There are few things more despicable than vandalizing or stealing from cemeteries.
Carbon County commissioners had every right last week to voice their disgust and call for the prosecution of the thieves who stole 58 markers from veteran's graves at cemeteries in Nesquehoning sometime last month. Having grave plots vandalized is bad enough, but to target veterans puts it at a new level of disrespect.
What was more shameful was that the announcement of the grave thefts came during Easter week, a time when visiting relatives often frequent local cemeteries to place flowers and other remembrances on the family plots.
Other local officials were also riled. County controller Robert Crampsie commented that there was a time when stealing a grave marker wouldn't have even been considered. Today, the thieves don't even give it a second thought.
That's becoming more apparent across Pennsylvania, where stealing from a grave is a felony. The thieves obviously have no respect for the grave sites they steal from – their intent seems to be to cash in on the metal contained in the markers.
In Nesquehoning, the markers dated back to World War I, but in other parts of the state, stolen markers have dated back more than two centuries to the American Revolution. Some of the stolen veterans markers are circular while others are shaped like stars and about six inches in diameter.
They bear engravings with the names of wars – from the American Revolutionary War to the War of 1812 to the Civil War to World Wars I and II and the Korean War – along with the dates of the wars. They are attached to 2- to 3-foot-long rods which anchor them into the ground.
Near Wilkes-Barre, Luzerne County, cemetery officials say more than 125 brass markers used on the graves of soldiers were stolen from three adjoining northeastern Pennsylvania cemeteries. Some of those flag holders had been in place for more than 100 years.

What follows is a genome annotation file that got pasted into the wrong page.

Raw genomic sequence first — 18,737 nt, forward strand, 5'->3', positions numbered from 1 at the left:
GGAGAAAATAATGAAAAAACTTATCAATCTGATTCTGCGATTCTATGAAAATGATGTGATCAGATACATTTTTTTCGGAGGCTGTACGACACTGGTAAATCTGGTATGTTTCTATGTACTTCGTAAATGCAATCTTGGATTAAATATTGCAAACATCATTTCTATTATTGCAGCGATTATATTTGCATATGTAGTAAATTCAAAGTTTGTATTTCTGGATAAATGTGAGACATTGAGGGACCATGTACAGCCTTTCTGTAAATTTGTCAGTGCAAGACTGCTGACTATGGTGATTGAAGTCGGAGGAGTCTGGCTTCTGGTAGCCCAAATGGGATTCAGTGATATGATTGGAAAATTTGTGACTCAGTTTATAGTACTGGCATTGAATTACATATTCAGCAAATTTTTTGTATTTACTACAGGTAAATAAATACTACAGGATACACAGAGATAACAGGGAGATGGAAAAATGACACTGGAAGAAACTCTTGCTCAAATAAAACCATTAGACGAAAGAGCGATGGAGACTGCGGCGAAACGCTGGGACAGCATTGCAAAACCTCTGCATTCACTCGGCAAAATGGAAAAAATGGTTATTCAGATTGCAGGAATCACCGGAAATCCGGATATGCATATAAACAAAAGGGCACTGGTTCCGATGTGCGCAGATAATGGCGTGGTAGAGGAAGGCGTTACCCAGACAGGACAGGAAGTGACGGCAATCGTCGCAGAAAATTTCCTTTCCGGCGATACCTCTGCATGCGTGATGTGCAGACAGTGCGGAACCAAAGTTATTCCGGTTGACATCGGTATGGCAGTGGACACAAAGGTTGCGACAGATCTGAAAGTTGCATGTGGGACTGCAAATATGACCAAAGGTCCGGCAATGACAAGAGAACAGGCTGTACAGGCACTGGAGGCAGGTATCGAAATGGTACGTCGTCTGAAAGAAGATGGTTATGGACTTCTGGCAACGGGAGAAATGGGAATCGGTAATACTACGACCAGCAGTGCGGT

Police there suspect the markers were stolen over the course of the winter and sold for scrap. That's because the thieves mostly targeted the older brass flag holders while the newer brass and aluminum markers were undisturbed.
And in northwestern Pennsylvania, more than two dozen grave markers of fallen veterans, some dating back to the Revolutionary War, were found in a local creek. A state trooper found the 29 bronze markers while investigating a separate incident.
Police feel they may have been taken from a cemetery in Corry, near Erie, where 25 to 29 grave markers were reported missing last summer.
Erie officials also suspect that the markers were stolen to be sold as scrap metal. However, the thieves may have realized afterward that attempting to sell the rarer Revolutionary War-era grave markings might be too risky so they just decided it was easier just to dump them in the creek.
We agree with the Carbon County commissioners who called for the stiffest prosecution under the law once the thieves are caught.
As one commissioner said, the veterans gave their lives so we could have what we have today. There's nothing lower than a thief who steals those earthly badges given to honor them by marking their final resting places.
By Jim Zbick